Third option: Participate for part of the calendar year (CY). If you submit 90 days of 2017 data to Medicare, you may earn a neutral or small positive payment adjustment.
 
Fourth option: Participate for the full CY. If you submit a full year of 2017 data to Medicare, you may earn a moderate positive payment adjustment.
 
Fifth option: Participate in an APM in 2017. This will not be an option for most anesthesia providers in 2017.
 
2. Once again, CMS listened to comments from interested parties and modified the definition of a MIPS-eligible professional. Those who fall below the requirements of at least $30,000 Medicare Part B charges or 100 Medicare patients are exempt from participating in 2017. In addition, if you are a new enrollee in Medicare or participate in an APM, you will be exempt as well. CMS estimates this represents 32.5% of clinicians, but accounts for only 5% of Medicare spending.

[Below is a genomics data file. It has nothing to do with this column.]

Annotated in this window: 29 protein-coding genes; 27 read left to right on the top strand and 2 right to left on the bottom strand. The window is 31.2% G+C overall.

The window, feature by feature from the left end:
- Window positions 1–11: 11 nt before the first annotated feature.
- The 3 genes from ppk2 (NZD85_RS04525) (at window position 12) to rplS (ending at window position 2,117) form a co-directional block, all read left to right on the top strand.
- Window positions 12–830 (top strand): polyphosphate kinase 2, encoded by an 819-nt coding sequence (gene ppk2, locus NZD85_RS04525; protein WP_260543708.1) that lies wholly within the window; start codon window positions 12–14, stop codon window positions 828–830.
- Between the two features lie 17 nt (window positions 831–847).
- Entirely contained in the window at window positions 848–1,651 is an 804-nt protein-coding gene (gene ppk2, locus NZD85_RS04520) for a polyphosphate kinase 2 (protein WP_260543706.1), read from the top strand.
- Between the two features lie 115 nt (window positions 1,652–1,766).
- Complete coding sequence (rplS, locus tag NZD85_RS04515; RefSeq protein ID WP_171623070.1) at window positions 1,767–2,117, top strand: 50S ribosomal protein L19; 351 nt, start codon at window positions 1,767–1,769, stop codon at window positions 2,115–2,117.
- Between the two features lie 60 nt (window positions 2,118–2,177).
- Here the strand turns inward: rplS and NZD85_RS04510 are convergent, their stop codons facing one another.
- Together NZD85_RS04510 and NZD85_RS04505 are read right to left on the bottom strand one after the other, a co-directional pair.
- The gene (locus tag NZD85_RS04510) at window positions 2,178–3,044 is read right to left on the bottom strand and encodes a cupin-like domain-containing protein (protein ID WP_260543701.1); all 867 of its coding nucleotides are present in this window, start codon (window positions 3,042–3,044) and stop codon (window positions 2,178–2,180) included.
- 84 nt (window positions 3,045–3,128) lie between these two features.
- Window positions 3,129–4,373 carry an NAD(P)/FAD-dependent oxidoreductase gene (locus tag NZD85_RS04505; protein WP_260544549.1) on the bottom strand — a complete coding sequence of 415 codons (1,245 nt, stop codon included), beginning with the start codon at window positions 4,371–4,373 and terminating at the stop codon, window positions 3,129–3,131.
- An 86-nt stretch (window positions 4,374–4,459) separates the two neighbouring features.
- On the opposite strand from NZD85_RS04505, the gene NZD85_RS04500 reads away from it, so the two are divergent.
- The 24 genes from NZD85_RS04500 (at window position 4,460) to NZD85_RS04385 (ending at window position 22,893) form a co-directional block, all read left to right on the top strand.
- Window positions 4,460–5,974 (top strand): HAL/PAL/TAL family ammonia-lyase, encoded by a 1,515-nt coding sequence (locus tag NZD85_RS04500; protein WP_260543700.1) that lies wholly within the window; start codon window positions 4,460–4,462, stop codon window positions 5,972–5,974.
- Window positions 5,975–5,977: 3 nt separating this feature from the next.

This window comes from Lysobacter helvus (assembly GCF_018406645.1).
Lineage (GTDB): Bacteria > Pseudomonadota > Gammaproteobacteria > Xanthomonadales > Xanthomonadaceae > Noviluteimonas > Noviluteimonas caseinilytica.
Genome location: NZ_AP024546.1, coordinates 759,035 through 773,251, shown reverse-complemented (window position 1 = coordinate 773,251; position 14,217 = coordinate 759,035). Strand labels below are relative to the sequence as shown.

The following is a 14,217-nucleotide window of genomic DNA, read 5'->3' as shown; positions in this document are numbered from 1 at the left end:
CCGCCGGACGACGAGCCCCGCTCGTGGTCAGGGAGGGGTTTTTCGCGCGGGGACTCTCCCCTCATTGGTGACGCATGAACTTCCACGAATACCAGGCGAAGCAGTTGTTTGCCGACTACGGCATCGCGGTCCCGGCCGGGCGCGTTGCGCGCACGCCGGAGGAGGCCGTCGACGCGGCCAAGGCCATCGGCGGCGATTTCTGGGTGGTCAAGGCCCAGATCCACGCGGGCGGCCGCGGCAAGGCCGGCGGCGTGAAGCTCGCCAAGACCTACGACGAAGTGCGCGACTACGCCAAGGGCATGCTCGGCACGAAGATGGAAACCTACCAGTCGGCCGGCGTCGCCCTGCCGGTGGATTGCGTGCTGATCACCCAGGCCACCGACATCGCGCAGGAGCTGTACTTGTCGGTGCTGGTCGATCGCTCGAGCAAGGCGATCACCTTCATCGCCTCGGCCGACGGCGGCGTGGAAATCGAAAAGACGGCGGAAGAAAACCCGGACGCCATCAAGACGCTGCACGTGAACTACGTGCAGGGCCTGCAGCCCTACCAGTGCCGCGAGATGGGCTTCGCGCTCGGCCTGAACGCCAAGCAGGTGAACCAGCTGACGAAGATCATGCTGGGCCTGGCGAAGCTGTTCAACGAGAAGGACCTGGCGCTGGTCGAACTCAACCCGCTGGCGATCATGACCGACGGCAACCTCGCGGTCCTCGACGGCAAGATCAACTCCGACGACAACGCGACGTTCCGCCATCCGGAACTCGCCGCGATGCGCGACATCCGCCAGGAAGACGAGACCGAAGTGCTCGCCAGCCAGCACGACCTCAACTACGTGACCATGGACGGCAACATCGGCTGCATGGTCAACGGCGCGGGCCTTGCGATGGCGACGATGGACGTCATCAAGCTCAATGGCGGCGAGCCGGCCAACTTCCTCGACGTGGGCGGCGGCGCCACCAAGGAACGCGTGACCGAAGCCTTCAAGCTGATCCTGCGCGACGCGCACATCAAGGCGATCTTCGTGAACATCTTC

3. The MIPS quality measures
for anesthesia include:
 
 
4. In the final rule, CMS confirmed that eligible professionals must report on six quality measures, including one outcome measure. Unlike the Physician Quality Reporting System (PQRS), the National Quality Strategy (NQS) domain of the measure is not relevant. This is in contrast to the current PQRS requirements to report nine measures across three NQS domains. CMS also has waived the requirement to report a cross-cutting measure in 2017.
 
5. In the proposed rule, CMS set the reporting threshold at 90%. The threshold was lowered in the final rule to 50% in 2017, and will be 60% in 2018. This is good news for anesthesia providers. To be successful with quality reporting in 2017, one must report on 50% of all patients (both Medicare and commercial).